In today’s ever connected world, the job of marketing must continually evolve to keep pace. From apps, to websites and eCommerce, scan-and-pay, the list goes on, the ability to ensure that everyone has the exact right message at the right time is imperative.
And why is that? Simply put, mobility has changed the way that retailers of all kinds do business, or at least changed the way they should be doing business. You see, the mobile device has completely revolutionized the modern world. Far beyond that of just a phone, it’s how most people connect with one another and businesses on a 24×7 basis.
Think of it this way: email, texting, social media, apps, eCommence, and now in-store interactions are all being facilitated through mobile devices. And, of course, the concept of laptops and desktops still remain, making the ubiquity of connectivity even more important.
However, with all of this connectivity the expectations of consumers have changed. The idea that en-masse emails and advertisements with nothing more than a personalized first name is anything close to a win is far from accurate. In fact, with the advent of personalization having started years ago through the likes of Facebook, etc., the general population began a quick evaluation leading to wanting and needing more and more personalized content.
Pair this with the now millions of apps that people willingly use daily to purchase everything from coffee to clothing to cars—every one of these interactions is fed by and relies on personal data. It’s this data that is willingly submitted by users in hopes that their experience will be forever personalized—not generalized as just another ad campaign or offer, but something truly for them.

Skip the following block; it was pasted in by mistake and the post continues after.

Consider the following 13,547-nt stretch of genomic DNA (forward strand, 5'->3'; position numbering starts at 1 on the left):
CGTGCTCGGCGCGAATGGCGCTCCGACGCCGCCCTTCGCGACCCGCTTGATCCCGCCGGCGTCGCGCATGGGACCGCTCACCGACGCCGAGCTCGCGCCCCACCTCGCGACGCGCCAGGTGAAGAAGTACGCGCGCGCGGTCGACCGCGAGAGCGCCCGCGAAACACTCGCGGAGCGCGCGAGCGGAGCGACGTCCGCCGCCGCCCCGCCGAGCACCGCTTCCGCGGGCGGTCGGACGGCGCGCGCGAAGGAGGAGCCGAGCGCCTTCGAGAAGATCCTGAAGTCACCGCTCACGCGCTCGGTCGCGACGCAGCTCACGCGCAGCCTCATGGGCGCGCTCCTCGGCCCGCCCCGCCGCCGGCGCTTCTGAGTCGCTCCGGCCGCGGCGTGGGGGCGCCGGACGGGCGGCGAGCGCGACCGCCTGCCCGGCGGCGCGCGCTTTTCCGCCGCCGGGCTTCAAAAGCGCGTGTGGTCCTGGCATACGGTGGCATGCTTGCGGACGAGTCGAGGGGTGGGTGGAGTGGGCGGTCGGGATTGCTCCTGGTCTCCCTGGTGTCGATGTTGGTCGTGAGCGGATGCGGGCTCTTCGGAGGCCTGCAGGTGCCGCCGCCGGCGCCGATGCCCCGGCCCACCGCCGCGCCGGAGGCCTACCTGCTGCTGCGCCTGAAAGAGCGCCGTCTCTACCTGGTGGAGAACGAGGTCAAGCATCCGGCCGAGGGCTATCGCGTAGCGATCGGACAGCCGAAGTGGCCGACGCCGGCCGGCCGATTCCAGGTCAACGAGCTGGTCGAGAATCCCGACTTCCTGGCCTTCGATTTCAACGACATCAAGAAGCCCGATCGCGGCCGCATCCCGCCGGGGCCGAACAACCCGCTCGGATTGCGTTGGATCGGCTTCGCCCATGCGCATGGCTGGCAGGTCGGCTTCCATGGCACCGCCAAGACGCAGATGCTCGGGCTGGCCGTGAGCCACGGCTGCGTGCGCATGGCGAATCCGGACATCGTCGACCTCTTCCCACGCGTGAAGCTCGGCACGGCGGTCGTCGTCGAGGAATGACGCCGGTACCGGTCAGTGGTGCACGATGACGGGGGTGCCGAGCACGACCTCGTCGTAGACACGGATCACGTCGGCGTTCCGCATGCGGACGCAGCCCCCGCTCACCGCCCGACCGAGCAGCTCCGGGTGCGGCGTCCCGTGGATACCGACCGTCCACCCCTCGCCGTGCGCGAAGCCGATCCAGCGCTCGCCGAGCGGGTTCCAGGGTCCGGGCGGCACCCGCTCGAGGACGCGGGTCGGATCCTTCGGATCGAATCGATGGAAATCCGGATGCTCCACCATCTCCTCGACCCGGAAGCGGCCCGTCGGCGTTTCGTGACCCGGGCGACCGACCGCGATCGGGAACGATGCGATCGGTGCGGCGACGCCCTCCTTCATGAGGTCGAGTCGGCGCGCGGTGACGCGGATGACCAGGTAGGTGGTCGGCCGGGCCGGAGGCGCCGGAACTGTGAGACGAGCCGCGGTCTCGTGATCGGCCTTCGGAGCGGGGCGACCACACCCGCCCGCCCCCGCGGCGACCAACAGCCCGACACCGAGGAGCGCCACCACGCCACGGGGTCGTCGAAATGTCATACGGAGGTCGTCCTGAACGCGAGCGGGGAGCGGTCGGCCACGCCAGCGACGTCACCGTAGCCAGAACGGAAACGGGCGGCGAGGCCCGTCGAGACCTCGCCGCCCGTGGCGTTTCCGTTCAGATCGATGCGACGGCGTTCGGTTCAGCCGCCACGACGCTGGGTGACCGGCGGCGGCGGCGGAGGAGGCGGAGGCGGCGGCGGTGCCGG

This has spawned a new revolution in marketing: to finally ensure that the right message to the right person at the right time is truly realized by introducing the single-user-profile. In short, the personalization is rather easy. It’s simply a data file that collects and leverages ongoing information on individual consumers: a file that learns what that person as an individual likes, dislikes, and so on. More so, it’s the Holy Grail of marketing as it also (at least should) connect all channels in a ubiquitous fashion. This means that regardless of entry point—online, in-app, in-store—the consumer is recognized and experiences the same things regardless.
And though this seems like an amazing idea—and it is—the ability to manage these types of new marketing practices continues to escape most retailers. The issue really comes down to technology. For so many organizations, the data sources that are used to connect with customers are disparate, to say the least—in many cases, we’ve seen the world’s largest brands unable to connect their eCommerce store with their brick-and-mortar stores. This seems almost silly when said out loud but, nonetheless, it’s the stark reality of data management.
Making separate systems speak to one another is a challenge. Making them work together in a harmonious and ever-learning fashion—that’s considered by most to be black magic and simply unattainable by mere mortals. But that’s not the case. The missing link to all of this is a platform that interconnects the data points and manages all of the marketing efforts in unison—making every interaction highly personalized. And without this missing piece, the modern customer engagement aspect of marketing is impossible.
The good news is that the platform is actually obtainable. Our own platform, PACE, is at the forefront of customer engagement, having revolutionized the customer experience for brands that are familiar to many and are interacted with daily. At its core, PACE not only connects disparate data systems, but it also acts as the control center for all marketing efforts—automating the right person, right message, right time paradigm in its entirety.
Interestingly, the future of commerce has already arrived. The question now is: when will retailers embrace it? The challenge with the “when” is that “when” is too late. As personalization becomes more and more prevalent, brands of all kinds will need to remain relevant to compete. And though barrier to entry is low, many still stall on the implementation of such systems—not due to complexity, but merely the unwillingness to change old habits.
There is the right person with the right message at the right time out there right now … and it just may be the right competitor that is delivering that experience.